As a poet basically growing up with the Internet for a large part of my life, I have always thought of the Internet as a place which allows me to have the most freedom of expression and creativity. Not only can I share my work with others without needing a publicist or agent, I can also reading other poets’ works which help inspire me to take more risks with my writing in terms of form, content, and means of delivery (how I present my work verbally, spatially, aesthetically). With all the freedom the Internet gives me to express myself, I often have fears of sounding too much like something “done before” and sometimes write “imitations” of my favorite poets in order to get a writing session started. In this way, I sometimes feel like there is no such thing as originality in the writing world because of how accessible the media makes poetry, but I also acknowledge that no one has ever put my particular choice of words in its particular order whenever I share a poem. The choice of ordering words is almost guaranteed to be original regardless of what influenced the poem or what the poem “sounds” like.

Whenever people alter other peoples’ work and post it online, I do believe the work retains some originality and that this altering is just an interaction between two artists. However, I do think the original work and its creator should always be credited and if they do not desire their work to be manipulated, they should specifically state such a thing when they release their work. The problem with the Internet is that there are not enough people or committees which can filter out the issues of artists claiming original rights or people not crediting the original work’s creators when they repost something. Being able to police the billions upon billions of webpages and media postings online would require so much manpower and more organization that it seems impossible to do so because the Internet has given anyone the ability to create webpages and manipulate media and text without any process of author verification/crediting involved.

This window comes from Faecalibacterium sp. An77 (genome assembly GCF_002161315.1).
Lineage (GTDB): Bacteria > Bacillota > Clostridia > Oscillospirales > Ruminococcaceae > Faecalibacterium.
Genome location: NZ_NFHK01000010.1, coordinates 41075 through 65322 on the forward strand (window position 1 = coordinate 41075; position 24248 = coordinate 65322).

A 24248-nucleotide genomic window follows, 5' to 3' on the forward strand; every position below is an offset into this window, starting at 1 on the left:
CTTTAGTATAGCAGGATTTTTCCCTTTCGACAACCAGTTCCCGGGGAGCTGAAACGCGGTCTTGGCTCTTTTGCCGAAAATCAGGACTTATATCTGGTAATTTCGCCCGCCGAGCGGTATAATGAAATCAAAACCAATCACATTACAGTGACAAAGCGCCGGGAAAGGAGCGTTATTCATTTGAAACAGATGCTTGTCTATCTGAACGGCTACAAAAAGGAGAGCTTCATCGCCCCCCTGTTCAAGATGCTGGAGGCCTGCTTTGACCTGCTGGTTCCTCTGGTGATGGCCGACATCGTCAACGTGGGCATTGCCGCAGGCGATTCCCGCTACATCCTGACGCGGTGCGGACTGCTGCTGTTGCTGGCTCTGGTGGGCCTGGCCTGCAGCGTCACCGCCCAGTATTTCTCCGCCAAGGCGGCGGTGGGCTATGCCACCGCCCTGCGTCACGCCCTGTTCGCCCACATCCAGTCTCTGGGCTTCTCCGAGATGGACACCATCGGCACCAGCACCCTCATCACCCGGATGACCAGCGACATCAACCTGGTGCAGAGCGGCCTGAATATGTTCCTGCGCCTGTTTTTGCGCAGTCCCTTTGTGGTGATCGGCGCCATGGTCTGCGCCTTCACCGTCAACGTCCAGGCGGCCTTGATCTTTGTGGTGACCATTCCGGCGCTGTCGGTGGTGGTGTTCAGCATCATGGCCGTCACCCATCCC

The Internet Blackout makes a point that the SOPA and PIPA situation may go too far as to totally black out regular users from expressing themselves fully if regulation was so tight, but there are situations (such as a Megaupload needing to shut down) in which  laws are clearly and easily broken that it might seem like an easier solution for the sake of copyright issues to shut down so many sites without giving them a chance to clean up possible violations. There needs to be a clearer line between what is intellectual theft and what is just an emulation or addition to a work already established.

Hi everyone! My name is Dawn and I’m a sophomore. At Rutgers, I work at Plangere Writing Center and give tours/host overnight visits for Douglass Residential College. My interests in digital media include professional blogging and social media (lately I’ve been on Twitter more than any other social media site!), and I would like to expand my media-scope to include video making and photo editing skills.